We were so looking forward to seeing City shirts adorned with Europa League sleeve patches, but sadly, the European adventure is over after just four games. That’s not to say those games were uninteresting to kit geeks, especially the play- off round games against KSC Lokeren of Belgium.
Approval for the unique name and number font created by Sporting ID for City to use in UEFA organised competition came through in time for the first leg at the Daknamstadion, where Lokeren play their home games.
The numbers feature the 2014 club crest at the base, and both numbers and letters are split in a stencil style. Is this in reference to Hull being a port? It recalls the stencils used to mark cargo boxes, and since City’s kits would be be shipped abroad for use in Europa League games, it seems somewhat fitting, whether by accident or design.
City requested that Lokeren wear all black at home so The Tigers could give a debut to the white and blue third kit, that would act as first choice change kit in Europe. .
To comply with UEFA rules regarding kit supplier logos, the Umbro wordmarks on the shirt sleeves had to be removed. Most of them were, though the shirts of Harry Maguire and Tom Ince still had them (on one sleeve at least) throughout the game that ended 1-0 to Lokeren.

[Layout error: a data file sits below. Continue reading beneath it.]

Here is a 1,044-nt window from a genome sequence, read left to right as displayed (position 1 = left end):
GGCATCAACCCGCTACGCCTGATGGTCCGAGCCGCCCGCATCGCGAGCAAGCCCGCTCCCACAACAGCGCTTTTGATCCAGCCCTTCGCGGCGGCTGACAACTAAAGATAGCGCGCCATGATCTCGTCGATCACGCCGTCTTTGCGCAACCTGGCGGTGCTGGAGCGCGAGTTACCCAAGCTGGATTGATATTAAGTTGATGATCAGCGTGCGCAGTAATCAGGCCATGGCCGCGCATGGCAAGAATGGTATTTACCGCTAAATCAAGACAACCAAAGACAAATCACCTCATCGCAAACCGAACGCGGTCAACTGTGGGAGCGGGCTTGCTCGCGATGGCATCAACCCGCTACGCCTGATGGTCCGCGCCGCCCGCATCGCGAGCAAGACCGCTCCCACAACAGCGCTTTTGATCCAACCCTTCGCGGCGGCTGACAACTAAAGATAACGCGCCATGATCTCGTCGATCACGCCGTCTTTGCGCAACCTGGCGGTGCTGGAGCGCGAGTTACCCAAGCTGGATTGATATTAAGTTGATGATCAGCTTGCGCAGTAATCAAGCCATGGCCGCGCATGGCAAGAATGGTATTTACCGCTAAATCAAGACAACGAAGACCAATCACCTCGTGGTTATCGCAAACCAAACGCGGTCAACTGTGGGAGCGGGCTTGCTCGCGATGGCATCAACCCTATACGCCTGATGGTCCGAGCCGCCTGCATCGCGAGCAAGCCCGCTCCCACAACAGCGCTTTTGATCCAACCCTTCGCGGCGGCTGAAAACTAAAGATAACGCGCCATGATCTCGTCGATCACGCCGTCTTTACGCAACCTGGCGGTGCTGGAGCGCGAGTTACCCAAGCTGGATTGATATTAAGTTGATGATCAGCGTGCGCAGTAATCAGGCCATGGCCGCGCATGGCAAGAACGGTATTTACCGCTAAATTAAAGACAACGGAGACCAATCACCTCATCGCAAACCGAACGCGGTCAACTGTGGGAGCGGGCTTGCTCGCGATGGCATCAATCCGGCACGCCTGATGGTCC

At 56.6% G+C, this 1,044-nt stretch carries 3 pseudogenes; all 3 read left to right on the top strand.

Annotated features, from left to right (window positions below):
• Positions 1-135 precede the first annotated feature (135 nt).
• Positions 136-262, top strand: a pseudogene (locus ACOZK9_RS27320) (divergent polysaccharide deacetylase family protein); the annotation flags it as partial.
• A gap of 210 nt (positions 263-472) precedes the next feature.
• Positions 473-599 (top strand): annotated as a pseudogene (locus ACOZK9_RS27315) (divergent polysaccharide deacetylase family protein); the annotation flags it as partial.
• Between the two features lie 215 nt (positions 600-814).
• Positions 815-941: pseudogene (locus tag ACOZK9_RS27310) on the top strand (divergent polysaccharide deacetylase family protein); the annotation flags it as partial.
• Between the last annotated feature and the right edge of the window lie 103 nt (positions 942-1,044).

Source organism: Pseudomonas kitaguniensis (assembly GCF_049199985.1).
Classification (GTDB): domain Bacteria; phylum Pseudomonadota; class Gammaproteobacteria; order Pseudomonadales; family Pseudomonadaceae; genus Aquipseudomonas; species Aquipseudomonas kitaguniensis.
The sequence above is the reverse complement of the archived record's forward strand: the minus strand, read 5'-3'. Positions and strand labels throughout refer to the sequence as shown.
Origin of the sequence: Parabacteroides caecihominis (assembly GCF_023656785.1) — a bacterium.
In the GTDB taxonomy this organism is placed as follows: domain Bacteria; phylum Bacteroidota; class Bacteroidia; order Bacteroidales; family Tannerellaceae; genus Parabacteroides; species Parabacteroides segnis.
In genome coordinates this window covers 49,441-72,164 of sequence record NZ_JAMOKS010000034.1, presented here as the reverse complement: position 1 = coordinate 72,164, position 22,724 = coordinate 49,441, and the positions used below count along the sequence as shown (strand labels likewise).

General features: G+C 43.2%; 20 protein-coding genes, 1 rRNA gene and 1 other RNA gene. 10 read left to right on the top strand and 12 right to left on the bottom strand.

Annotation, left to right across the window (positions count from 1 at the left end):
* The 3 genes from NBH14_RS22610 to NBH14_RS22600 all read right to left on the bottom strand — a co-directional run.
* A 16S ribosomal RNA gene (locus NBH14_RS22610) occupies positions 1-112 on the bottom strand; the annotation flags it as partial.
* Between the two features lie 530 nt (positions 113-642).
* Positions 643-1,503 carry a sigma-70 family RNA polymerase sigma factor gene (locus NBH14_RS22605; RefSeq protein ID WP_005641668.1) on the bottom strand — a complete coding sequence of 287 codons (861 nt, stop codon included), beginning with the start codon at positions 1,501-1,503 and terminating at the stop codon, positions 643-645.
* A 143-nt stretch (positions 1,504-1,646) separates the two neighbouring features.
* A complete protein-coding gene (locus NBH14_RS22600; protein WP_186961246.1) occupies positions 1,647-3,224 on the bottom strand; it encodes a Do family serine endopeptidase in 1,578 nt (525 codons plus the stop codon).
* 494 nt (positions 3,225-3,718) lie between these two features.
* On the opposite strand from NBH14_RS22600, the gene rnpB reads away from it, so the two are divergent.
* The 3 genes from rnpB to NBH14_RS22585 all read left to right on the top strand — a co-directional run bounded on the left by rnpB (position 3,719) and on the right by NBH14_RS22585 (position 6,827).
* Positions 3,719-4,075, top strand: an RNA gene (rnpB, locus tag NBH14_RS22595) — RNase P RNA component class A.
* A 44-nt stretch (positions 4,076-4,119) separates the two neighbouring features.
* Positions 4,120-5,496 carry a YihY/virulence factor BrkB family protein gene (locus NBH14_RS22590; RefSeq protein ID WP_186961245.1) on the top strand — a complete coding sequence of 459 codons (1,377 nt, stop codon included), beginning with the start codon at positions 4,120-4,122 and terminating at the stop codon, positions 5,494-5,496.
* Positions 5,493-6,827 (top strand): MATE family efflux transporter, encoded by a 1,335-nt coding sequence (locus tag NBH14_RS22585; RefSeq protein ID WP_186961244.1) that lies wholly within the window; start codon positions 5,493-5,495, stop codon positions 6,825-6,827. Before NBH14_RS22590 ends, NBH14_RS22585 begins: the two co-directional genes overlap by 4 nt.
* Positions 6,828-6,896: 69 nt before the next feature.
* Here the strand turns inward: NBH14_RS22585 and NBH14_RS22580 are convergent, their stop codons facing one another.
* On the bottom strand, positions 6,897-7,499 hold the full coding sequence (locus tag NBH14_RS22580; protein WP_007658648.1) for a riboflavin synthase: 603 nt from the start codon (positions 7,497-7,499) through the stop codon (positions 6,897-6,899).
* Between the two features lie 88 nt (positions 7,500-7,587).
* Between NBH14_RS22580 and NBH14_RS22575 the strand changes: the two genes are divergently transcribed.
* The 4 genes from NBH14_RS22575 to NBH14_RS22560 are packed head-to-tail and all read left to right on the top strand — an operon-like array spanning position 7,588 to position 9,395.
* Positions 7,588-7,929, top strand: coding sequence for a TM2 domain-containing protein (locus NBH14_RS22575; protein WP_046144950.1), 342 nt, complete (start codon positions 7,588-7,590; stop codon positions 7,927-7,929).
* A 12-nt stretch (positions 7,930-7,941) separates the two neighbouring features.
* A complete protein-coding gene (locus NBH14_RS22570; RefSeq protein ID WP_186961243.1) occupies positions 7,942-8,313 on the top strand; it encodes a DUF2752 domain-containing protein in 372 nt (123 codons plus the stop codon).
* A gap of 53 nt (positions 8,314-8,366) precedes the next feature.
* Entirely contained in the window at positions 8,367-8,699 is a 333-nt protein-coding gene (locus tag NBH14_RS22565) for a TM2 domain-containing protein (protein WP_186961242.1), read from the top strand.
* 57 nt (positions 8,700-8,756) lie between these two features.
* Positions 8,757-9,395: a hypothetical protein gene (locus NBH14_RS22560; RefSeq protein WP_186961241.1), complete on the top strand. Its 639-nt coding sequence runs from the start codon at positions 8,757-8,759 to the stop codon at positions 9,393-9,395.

For the home leg, the amber and black striped home shirts needed some modification. Whereas for FA sanctioned competitions, white numbers on amber and black stripes are considered to be of sufficient contrast, to satisfy UEFA stipulations, a plain coloured panel on the back is required. So Umbro created a new home shirt set, with plain amber back panels that stopped three quarters down, underneath which stripes resume. As at Lokeren, the Umbro sleeve text was again absent for the 2nd leg.
Additionally, because Lokeren had agreed to wear all-black at home, they requested that we accommodate their desire to wear white shirts with black shorts in the 2nd leg, which meant a debut for the alternate amber shorts designed for use with the home shirt.
The amber back panels on the shirts sure tweaked our loins as kit geeks, how we’d love to get our hands on a matchworn, though most City players swapped with Lokeren players. As for the amber shorts at home, we have recent form: We used amber alts when Southampton came to the KC Stadium in March 2012, bringing only black shorts. City had worn amber shorts at St, Mary’s earlier in the season so perhaps they thought that was part of our first choice kit.
The use of amber shorts against Lokeren gave the occasion a special feel, we wouldn’t want to see it regularly, but it seemed somehow fitting for an extraordinary occasion. It’s just a shame City’s players couldn’t have put in a special performance to ensure progression to the group stage, City won 2-1 on the night but Lokeren’s away goal meant they went through on away goals with the aggregate score 2-2. We’d love to have seen the plain backed shirts used again, in conjunction with Europa League and Respect sleeve patches.